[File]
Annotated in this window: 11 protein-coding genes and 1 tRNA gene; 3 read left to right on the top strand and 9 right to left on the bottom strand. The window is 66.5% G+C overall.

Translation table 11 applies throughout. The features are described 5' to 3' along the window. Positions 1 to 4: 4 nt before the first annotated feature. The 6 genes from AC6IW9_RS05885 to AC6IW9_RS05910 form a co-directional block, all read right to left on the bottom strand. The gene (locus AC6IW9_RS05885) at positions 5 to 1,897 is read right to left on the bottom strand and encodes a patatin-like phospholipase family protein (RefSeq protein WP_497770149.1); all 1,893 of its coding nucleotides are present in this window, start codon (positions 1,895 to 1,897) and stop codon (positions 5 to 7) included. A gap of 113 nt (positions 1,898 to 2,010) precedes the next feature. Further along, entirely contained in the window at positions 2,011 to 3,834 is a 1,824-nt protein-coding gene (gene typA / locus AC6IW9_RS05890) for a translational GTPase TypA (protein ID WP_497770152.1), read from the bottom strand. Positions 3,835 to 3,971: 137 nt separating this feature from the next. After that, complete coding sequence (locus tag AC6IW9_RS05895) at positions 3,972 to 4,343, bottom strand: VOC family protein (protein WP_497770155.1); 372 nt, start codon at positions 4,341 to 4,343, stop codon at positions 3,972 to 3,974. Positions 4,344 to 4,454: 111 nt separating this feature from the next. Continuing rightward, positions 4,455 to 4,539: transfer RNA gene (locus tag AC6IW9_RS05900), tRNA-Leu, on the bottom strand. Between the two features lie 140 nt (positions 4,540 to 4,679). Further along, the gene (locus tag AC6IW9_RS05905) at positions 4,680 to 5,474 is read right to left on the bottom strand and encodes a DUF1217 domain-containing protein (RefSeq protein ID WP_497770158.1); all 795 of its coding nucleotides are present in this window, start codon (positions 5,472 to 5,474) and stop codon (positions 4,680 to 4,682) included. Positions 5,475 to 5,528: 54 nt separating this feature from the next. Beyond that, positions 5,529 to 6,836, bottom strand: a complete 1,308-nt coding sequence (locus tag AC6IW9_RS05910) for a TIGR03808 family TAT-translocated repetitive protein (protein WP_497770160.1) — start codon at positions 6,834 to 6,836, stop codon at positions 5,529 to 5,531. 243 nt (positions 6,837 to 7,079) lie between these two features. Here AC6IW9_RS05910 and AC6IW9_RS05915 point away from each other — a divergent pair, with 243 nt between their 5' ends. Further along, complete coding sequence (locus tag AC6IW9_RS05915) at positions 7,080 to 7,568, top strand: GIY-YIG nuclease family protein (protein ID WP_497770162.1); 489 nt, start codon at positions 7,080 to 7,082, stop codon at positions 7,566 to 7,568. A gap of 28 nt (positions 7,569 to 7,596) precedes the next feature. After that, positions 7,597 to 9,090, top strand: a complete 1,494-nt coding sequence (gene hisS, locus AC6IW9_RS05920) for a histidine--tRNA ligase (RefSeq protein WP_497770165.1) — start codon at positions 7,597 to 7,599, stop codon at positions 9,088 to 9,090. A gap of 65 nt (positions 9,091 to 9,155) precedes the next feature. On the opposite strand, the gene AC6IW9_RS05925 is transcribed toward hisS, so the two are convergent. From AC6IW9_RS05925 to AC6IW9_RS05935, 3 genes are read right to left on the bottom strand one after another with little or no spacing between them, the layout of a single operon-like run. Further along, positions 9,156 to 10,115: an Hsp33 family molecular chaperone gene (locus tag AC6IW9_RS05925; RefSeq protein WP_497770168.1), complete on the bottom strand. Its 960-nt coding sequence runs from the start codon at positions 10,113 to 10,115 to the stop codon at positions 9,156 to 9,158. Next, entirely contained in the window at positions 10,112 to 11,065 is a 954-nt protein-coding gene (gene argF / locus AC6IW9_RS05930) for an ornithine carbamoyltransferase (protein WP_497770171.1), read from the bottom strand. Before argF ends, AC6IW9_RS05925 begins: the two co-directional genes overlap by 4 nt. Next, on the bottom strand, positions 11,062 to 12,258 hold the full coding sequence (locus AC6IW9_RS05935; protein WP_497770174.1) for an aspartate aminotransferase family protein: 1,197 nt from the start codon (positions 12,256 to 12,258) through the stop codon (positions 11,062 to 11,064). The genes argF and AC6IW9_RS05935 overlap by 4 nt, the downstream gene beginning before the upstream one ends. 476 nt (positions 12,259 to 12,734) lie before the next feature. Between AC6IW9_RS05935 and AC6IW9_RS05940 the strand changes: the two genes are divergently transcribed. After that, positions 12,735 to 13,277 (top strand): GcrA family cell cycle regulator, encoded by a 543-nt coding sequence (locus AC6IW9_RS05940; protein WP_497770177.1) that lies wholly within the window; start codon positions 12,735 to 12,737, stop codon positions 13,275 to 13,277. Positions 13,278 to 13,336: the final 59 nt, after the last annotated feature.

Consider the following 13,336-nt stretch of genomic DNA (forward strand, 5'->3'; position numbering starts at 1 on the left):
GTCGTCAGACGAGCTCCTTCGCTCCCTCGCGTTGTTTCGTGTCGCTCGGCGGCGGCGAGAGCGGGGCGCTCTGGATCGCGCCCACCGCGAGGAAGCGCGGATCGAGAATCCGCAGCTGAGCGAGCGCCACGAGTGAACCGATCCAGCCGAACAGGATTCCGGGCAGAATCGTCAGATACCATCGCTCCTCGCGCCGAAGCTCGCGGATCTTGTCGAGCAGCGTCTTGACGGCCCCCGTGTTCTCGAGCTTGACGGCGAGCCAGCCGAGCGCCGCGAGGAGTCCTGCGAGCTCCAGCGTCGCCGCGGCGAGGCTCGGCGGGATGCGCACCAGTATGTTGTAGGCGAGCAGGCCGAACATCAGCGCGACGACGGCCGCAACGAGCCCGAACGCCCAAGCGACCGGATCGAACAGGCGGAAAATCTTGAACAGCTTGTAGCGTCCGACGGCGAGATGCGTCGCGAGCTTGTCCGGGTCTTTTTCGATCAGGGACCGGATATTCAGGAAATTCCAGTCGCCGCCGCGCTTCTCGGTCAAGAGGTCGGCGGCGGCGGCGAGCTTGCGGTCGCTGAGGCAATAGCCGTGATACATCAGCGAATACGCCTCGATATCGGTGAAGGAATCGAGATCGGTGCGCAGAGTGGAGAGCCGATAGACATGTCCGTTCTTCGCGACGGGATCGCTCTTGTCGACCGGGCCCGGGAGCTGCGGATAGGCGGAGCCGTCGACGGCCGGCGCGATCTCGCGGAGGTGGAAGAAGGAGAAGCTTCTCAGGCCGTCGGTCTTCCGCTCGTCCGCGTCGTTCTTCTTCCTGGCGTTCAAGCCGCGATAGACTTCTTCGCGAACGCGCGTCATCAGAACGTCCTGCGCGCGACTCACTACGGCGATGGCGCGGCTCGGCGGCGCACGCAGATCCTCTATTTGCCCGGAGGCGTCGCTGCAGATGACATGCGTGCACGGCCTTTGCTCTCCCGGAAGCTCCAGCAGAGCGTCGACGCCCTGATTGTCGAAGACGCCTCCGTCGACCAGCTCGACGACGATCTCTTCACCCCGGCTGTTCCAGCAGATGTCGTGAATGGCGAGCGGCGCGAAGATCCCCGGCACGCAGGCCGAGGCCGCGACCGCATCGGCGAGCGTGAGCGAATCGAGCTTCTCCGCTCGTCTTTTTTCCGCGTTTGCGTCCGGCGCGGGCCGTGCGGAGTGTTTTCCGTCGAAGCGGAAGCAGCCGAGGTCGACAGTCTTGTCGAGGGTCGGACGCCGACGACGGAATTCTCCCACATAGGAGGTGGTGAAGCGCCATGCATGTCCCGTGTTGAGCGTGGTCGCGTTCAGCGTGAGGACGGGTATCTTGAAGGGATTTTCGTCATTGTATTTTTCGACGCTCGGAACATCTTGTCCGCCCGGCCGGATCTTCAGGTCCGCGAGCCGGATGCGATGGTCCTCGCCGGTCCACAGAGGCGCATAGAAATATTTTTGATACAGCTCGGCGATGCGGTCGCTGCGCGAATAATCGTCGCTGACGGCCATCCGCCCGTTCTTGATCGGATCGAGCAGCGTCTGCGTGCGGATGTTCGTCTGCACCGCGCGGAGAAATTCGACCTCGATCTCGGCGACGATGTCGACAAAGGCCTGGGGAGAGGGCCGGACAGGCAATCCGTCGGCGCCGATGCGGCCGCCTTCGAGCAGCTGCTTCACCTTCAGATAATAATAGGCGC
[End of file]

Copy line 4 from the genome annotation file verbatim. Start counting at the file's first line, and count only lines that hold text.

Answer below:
GTCGTCAGACGAGCTCCTTCGCTCCCTCGCGTTGTTTCGTGTCGCTCGGCGGCGGCGAGAGCGGGGCGCTCTGGATCGCGCCCACCGCGAGGAAGCGCGGATCGAGAATCCGCAGCTGAGCGAGCGCCACGAGTGAACCGATCCAGCCGAACAGGATTCCGGGCAGAATCGTCAGATACCATCGCTCCTCGCGCCGAAGCTCGCGGATCTTGTCGAGCAGCGTCTTGACGGCCCCCGTGTTCTCGAGCTTGACGGCGAGCCAGCCGAGCGCCGCGAGGAGTCCTGCGAGCTCCAGCGTCGCCGCGGCGAGGCTCGGCGGGATGCGCACCAGTATGTTGTAGGCGAGCAGGCCGAACATCAGCGCGACGACGGCCGCAACGAGCCCGAACGCCCAAGCGACCGGATCGAACAGGCGGAAAATCTTGAACAGCTTGTAGCGTCCGACGGCGAGATGCGTCGCGAGCTTGTCCGGGTCTTTTTCGATCAGGGACCGGATATTCAGGAAATTCCAGTCGCCGCCGCGCTTCTCGGTCAAGAGGTCGGCGGCGGCGGCGAGCTTGCGGTCGCTGAGGCAATAGCCGTGATACATCAGCGAATACGCCTCGATATCGGTGAAGGAATCGAGATCGGTGCGCAGAGTGGAGAGCCGATAGACATGTCCGTTCTTCGCGACGGGATCGCTCTTGTCGACCGGGCCCGGGAGCTGCGGATAGGCGGAGCCGTCGACGGCCGGCGCGATCTCGCGGAGGTGGAAGAAGGAGAAGCTTCTCAGGCCGTCGGTCTTCCGCTCGTCCGCGTCGTTCTTCTTCCTGGCGTTCAAGCCGCGATAGACTTCTTCGCGAACGCGCGTCATCAGAACGTCCTGCGCGCGACTCACTACGGCGATGGCGCGGCTCGGCGGCGCACGCAGATCCTCTATTTGCCCGGAGGCGTCGCTGCAGATGACATGCGTGCACGGCCTTTGCTCTCCCGGAAGCTCCAGCAGAGCGTCGACGCCCTGATTGTCGAAGACGCCTCCGTCGACCAGCTCGACGACGATCTCTTCACCCCGGCTGTTCCAGCAGATGTCGTGAATGGCGAGCGGCGCGAAGATCCCCGGCACGCAGGCCGAGGCCGCGACCGCATCGGCGAGCGTGAGCGAATCGAGCTTCTCCGCTCGTCTTTTTTCCGCGTTTGCGTCCGGCGCGGGCCGTGCGGAGTGTTTTCCGTCGAAGCGGAAGCAGCCGAGGTCGACAGTCTTGTCGAGGGTCGGACGCCGACGACGGAATTCTCCCACATAGGAGGTGGTGAAGCGCCATGCATGTCCCGTGTTGAGCGTGGTCGCGTTCAGCGTGAGGACGGGTATCTTGAAGGGATTTTCGTCATTGTATTTTTCGACGCTCGGAACATCTTGTCCGCCCGGCCGGATCTTCAGGTCCGCGAGCCGGATGCGATGGTCCTCGCCGGTCCACAGAGGCGCATAGAAATATTTTTGATACAGCTCGGCGATGCGGTCGCTGCGCGAATAATCGTCGCTGACGGCCATCCGCCCGTTCTTGATCGGATCGAGCAGCGTCTGCGTGCGGATGTTCGTCTGCACCGCGCGGAGAAATTCGACCTCGATCTCGGCGACGATGTCGACAAAGGCCTGGGGAGAGGGCCGGACAGGCAATCCGTCGGCGCCGATGCGGCCGCCTTCGAGCAGCTGCTTCACCTTCAGATAATAATAGGCGC